Many of these were Banisters from England who practiced law in the US Federal Courts (until right before the War of 1812 when they tried to play some trick on our land defenses but I have forgotten what it was about. I think it involved claiming title to some needed property that provided the only land access to one of our main forts but I can't recall which one.). The Barristers were better than 90% of American lawyers since the US laws were based on mostly English laws (mainly of the 1600's since they were considered by us as being more fair than the later one). The Barristers can be easily located in court records by an abbreviation next to their names though I forgot the symbol or letters that were used.

There were many others. Today I can think of numerous professional people who could do well in the Federal Court system who are not now practicing attorneys.**

The third reason it is unconstitutional. The US was formed on the basis of there being a single class society. The regulation of those who could and who could not practice law would have created a two class system in the Federal Courts. That would have been blazingly at odds with the entire purpose of the United States.

You have to have been in an English court in the 1700's to really appreciate this statement. First the Barristers's were an exclusive club, walking around in their white powdered wigs, white high heel shoes, large cuffs that prevented them even writing. Along with the rest of their pompous clothing they looked like 'French dandy's' but acted worse.

In England, Barristers are not trained at a University as in the States, but attend one of the four Inns of the Court, all in London. There are Grays Inn, Lincoln Inn, Inner Temple Inn, and Middle Temple Inn. Solicitors there are trained under a form of apprenticeship and do legal work but are not allowed to practice before the courts of England. This has been the custom for 800 years.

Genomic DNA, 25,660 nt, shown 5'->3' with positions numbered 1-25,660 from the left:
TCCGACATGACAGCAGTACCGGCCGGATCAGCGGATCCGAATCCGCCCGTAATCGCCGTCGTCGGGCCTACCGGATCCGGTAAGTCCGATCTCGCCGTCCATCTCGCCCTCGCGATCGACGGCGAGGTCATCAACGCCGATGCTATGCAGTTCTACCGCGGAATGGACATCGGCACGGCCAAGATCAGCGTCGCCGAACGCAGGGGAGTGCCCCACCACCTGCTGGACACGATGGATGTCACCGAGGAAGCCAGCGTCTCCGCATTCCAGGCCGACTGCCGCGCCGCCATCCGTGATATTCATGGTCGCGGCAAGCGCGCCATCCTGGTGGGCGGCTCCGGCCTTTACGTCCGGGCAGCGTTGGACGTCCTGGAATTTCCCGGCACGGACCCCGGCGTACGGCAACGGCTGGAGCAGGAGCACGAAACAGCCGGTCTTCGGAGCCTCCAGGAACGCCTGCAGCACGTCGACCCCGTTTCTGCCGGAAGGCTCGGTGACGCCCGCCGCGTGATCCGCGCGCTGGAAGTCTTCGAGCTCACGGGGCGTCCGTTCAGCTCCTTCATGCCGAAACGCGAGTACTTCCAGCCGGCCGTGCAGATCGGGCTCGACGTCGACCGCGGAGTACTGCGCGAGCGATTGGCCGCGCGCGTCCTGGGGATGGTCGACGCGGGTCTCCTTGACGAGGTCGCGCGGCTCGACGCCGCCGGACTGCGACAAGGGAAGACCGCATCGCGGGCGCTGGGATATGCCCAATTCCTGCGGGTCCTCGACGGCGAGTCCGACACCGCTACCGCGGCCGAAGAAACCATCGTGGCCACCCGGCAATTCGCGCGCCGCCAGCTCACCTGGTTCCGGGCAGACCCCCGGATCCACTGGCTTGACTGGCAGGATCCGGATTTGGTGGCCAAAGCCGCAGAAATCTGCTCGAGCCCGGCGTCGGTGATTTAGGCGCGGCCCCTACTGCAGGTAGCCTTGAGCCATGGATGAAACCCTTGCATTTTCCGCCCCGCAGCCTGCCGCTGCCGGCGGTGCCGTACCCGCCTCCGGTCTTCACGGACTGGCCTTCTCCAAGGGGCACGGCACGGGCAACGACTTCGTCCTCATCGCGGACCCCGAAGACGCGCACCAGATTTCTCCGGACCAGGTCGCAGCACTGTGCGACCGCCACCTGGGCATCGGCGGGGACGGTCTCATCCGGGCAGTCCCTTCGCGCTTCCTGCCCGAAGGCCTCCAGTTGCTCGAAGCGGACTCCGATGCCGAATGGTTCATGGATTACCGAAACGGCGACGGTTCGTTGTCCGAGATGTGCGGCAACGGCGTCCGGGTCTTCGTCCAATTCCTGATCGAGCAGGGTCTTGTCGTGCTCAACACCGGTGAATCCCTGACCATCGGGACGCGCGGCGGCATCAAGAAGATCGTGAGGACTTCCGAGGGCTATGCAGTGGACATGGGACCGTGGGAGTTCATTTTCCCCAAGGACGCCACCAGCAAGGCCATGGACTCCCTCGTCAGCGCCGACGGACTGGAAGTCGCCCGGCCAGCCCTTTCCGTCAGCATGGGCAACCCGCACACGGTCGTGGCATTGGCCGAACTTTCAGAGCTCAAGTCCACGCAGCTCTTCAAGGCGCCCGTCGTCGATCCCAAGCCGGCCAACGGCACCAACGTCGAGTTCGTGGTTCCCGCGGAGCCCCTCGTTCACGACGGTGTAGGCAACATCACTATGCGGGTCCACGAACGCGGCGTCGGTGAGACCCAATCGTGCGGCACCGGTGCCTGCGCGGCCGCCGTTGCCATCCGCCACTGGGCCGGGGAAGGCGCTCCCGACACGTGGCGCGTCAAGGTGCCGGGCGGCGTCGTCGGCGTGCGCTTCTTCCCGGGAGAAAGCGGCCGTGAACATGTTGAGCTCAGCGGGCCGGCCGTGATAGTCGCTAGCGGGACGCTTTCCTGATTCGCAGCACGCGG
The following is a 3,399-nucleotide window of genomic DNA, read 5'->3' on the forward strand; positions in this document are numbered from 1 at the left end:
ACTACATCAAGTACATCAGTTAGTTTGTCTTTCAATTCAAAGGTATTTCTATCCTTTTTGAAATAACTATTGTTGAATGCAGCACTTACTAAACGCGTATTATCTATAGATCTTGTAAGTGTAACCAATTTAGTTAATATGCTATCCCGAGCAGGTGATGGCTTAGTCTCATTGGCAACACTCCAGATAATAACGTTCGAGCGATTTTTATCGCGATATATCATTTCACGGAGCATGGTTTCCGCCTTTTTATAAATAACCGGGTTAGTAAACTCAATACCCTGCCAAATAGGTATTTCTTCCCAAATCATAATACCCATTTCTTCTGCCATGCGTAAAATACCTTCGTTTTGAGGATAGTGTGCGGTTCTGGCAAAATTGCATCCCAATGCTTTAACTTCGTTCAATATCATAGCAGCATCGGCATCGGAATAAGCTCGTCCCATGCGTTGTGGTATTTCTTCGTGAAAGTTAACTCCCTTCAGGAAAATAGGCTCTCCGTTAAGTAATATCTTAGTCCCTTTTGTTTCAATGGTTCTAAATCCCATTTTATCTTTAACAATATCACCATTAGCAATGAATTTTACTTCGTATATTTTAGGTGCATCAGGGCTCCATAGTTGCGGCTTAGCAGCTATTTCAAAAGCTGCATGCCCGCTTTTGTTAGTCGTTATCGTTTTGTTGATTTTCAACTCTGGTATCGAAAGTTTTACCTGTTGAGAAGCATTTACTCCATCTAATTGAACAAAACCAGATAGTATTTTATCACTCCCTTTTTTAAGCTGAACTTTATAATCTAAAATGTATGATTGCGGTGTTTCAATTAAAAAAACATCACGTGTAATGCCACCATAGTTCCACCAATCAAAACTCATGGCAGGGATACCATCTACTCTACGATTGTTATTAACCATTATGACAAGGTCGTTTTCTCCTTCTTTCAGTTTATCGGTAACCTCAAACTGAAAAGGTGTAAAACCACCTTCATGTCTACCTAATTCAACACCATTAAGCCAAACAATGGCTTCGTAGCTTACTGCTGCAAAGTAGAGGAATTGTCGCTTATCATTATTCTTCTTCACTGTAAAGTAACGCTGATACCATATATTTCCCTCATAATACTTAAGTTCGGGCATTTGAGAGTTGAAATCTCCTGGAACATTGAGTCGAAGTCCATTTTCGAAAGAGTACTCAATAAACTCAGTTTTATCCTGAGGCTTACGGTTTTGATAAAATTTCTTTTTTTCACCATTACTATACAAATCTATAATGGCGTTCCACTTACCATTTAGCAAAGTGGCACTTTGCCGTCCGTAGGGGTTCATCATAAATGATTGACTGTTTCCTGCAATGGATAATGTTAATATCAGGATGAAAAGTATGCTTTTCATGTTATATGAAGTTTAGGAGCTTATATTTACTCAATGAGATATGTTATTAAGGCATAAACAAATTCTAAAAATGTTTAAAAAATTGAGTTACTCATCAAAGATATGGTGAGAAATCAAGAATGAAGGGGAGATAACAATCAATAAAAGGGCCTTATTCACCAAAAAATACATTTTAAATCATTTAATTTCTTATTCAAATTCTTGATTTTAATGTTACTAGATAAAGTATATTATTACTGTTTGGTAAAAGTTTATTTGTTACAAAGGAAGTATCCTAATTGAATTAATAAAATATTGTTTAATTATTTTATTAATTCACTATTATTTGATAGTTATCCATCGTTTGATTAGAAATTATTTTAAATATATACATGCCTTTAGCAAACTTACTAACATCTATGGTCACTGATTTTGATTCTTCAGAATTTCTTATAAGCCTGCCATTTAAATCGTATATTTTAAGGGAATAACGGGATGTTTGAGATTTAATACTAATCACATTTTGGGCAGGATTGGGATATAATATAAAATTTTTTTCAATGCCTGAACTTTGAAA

It was a very exclusive club that we decided not to include in our legal system. (It look's like our attempt to keep it non exclusive is not working that well.)

When our system was compared side by side with the English system it stood in stark contrast and showed our system in the most favorable light that you could imagine.

Here is an example of a lawyer who never attended a day of law school in his life: There was a wealthy man who received a liberal arts degree at the Dickenson College (It had no law classes at that time and it was another 35 years before they got a law 'department') who was named Roger Taney. He trained as a classical musician but his life of leisure bored him so on a whim he decided to become a lawyer, then he became the Secretary of State and then the Chief Justice of the Supreme Court and he never took a law class in his entire life.

I often wondered who that little buzzard was who followed me to the different courts taking notes.*** And though it may seem incredible for you to believe I never did want to go up against him in court. The other side often hired him in secret and snuck him in for the cross examination when they were sure that a certain witness had showed up (usually my client). He would be friendly and ask a few questions but then when he found a crack in your clients armor he immediately became a crowbar, went to work and opened them right up. Almost nobody survived that arrogant little snot.

There was John Rutledge who also was the Chief Justice of the Supreme Court for one month until the other Supreme Court Justices figured out that he did not know the Federal laws. He appeared great to President Washington (and in fact to everyone of the forefathers) who appointed him. I think someone from England sent letters stating that he had never attended (or only briefly) London law school at Middle Temple as he claimed to have graduated from. When the Senate confronted him he apparently shut up completely and would not say anything at all. He 'took the fifth amendment' before that phrase was coined and this is how he refused to incriminate himself. He was not going to say anything to avoid fraud or perjury charges. I wonder if the questioning is still in the records as it might be of interest to law students. Besides the blank spaces in the records some thought he should be approved. Since the lie was what we call a white lie and since he obviously knew the law (because he knew when to shut up) the lie was of a benefit and so many of us thought he should be approved.